Now that the Obama administration has decided to move the case onto American soil, prosecutors will have to begin the painstaking task of building a case to put before a jury.


“If the prosecution wants to use evidence of later statements, they would have hearings on its admissibility that might require the torture statements to be disclosed,” said Thurschwell.


“Torture plays a mitigating role because all of the details of what happened to the defendant are relevant in the sentencing phase.”


The defense could argue that any declarations by their clients made after they were mistreated are tainted evidence because they were obtained under coercion.


Questions will also be raised over what they said to FBI interrogators when they arrived at Guantanamo in 2006, years after their capture, and read their rights.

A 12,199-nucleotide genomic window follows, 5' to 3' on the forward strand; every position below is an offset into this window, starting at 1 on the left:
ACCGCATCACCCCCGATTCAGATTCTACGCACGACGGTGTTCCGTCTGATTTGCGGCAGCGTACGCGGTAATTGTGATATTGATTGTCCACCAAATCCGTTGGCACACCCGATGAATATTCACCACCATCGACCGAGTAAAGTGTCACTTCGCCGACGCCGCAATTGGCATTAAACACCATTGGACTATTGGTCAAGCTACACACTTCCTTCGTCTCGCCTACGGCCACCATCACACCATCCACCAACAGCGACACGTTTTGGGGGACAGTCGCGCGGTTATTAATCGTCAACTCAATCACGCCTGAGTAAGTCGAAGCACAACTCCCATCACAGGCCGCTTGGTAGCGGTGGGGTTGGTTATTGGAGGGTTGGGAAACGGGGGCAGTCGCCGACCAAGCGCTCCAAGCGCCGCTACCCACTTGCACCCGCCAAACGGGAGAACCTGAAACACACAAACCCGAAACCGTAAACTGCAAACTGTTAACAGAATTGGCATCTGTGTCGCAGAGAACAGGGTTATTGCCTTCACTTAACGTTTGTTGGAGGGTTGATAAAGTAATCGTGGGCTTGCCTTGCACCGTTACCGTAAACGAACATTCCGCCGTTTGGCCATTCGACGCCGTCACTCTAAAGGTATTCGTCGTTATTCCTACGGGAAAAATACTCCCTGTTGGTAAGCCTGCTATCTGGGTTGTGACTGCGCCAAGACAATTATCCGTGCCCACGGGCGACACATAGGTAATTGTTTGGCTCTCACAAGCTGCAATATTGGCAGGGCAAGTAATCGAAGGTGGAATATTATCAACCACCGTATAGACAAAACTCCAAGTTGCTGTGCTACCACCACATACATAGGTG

The spotlight will also be on their declarations to the military tribunals at the US naval base in Guantanamo Bay, Cuba, especially in the case of Ramzi Binalshibh, who his lawyer says suffers from severe mental problems.


Such difficulties mean it could be years before the trial opens.


“We can’t gloss over the question of torture and enhanced interrogation… but on the other hand we can’t be afraid of our own laws,” said former military prosecutor John Hutson.


“These are going to be hard cases and hard fought.”


If the men are convicted, all attenuating circumstances will come into play as concerns sentencing.


But some of the five men have expressed a clear wish to die as martyrs.


Should they win the right to represent themselves in court, they may refuse to present any evidence that could act in their favor in a bid to be sentenced to death.


Source: SGGP Bookmark & Share

New York to pay 9/11 tribute at vacant Ground Zero

In World on September 11, 2009 at 7:37 am

 New York will lead tributes Friday to victims of the 9/11 attacks in a ceremony at Ground Zero where work on replacements for the World Trade Center, and even a memorial, remains mostly stalled.


On the eighth anniversary of the September 11, 2001 attacks by Al-Qaeda militants riding hijacked airliners, mourners will remember the 2,752 people who died in the destruction of the Twin Towers in Manhattan.